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Johann Sebastian BACH (1685-1750)
Six Little Preludes, BWV 933-938 (1717-1720) [10:23]
Chromatic Fantasia and Fugue in D minor, BWV 903 (c. 1717) [11:58]
Selection from The Little Notebooks for Anna Magdalena Bach (c. 1722-1725)
Menuet in G Major, BWV Anh. 114 [1:30]
Menuet in G minor, BWV Anh. 115 [1:25]
Menuet in G Major, BWV Anh. 116 [1:40]
Polonaise in G minor, BWV Anh. 123 [1:16]
March in D Major, BWV Anh. 122 [1:03]
Musette in D Major, BWV Anh. 126 [0:56]
Chorale: “Wer nur lieben Gott läßt walten,” BWV 691 (c. 1724) [1:57]
Partita No. 1 in B-flat Major, BWV 825 (1726) [17:00]
Toccata in D Major, BWV 912 (c. 1707) [10:26]
Carl Seemann (piano)
rec. March 1953 & July 1958, Beethoven Saal, Hanover
Presto CD
DEUTSCHE GRAMMOPHON 477 8049 [59:34]

Bremen-born pianist and organist Carl Seemann (1910-1983) gravitated to Leipzig, where he absorbed the artistic tradition of J.S. Bach, especially in organ music. Studies with Liszt pupil Carl Adolf Martienssen (1881-1955) convinced Seemann that he could pursue a career as a piano virtuoso and aged twenty-five Seemann embarked upon recital program that featured relative rarities in German piano repertory, such a music by Bach, Chopin, and Scarlatti. Seemann no less cultivated a taste for contemporary music, such as that by Stravinsky, Bartok and Hindemith. After World War II, Seemann collaborated with violinist Wolfgang Schneiderhahn in performance and on records of sonatas by Mozart and Beethoven. Assessments of Seemann’s manner attribute his cleanliness of articulation and purity of style to his embodiment of the Neue Sachlichkeit, or “objectivity,” advocated by post-War musicians as an “antidote” to the Romantic excesses attributed to musicians who favored the Russian or Slavic approach to music-making.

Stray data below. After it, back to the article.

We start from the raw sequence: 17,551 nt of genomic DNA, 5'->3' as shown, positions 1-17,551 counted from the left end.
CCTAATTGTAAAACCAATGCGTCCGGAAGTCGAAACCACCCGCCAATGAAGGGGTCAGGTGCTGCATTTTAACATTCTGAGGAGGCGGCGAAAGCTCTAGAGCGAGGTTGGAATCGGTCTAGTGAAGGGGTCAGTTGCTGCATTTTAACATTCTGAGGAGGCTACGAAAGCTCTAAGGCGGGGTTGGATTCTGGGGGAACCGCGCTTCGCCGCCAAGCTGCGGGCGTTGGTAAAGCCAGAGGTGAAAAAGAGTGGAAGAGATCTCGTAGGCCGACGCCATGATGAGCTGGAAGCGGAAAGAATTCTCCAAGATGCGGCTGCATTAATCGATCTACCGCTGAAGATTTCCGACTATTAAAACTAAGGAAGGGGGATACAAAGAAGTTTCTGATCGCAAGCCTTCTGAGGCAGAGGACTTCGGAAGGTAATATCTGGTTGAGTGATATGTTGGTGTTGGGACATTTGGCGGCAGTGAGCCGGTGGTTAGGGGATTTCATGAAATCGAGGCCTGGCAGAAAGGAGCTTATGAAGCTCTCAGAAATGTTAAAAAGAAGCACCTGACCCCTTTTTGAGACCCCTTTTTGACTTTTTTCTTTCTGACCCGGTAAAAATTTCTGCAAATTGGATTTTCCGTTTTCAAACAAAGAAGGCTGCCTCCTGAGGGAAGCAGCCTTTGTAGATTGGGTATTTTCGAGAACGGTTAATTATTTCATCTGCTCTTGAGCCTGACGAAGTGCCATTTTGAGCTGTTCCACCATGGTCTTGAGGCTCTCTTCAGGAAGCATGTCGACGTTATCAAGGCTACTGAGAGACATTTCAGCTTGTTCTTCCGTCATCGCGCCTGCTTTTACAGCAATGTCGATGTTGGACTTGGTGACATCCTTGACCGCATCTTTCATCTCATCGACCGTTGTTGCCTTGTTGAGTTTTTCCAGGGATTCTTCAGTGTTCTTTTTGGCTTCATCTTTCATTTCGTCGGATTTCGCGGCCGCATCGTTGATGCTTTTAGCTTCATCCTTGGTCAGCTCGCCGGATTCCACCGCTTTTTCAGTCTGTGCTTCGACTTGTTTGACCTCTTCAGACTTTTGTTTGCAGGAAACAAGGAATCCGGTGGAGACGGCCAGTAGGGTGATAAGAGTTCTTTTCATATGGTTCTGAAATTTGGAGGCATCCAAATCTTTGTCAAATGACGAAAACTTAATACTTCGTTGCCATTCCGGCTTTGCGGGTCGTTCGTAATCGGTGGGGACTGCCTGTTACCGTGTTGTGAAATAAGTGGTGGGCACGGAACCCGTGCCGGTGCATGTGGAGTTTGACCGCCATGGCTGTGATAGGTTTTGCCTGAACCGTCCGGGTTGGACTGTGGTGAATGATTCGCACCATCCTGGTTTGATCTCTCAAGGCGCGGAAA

The present set opens with the 6 Little Preludes of Bach, composed 1717-1720 as pedagogical exercises to strengthen the independence of the hands in brief but demanding, contrapuntal pieces. Their similarity to Bach’s two-part inventions becomes clear, especially in the D minor, BWV 935 and E minor, BWV 938. Seeman’s brisk clarity in the No. 5 in E major has all the appeal which Glenn Gould brings to Bach, exciting rhythms and a defined lilt that accords the piece a sense of character. The familiar Chromatic Fantasy and Fugue begins rather marcato, almost chaste, but Seemann soon imparts a generous sense of tone and harmonic variety in the recitative passages and the flowing runs and arpeggios. This large work, rich in virtuoso passages and harmonic audacity, allow Seemann to exploit his gift for arioso phrasing and well-considered pauses that add to the impulsive sense of drama that sets the three sections of the piece as distinct and yet totally unified. The work’s often hybrid combination of fantasia and toccata finds a clean, directed realization in the strictures of the three-part fugue, and even the episodes retain a dance character. The density of the textures assumes an organ sonority thoroughly suited to the occasion, and Seemann’s last pages provide a dramatically satisfying sense of closure.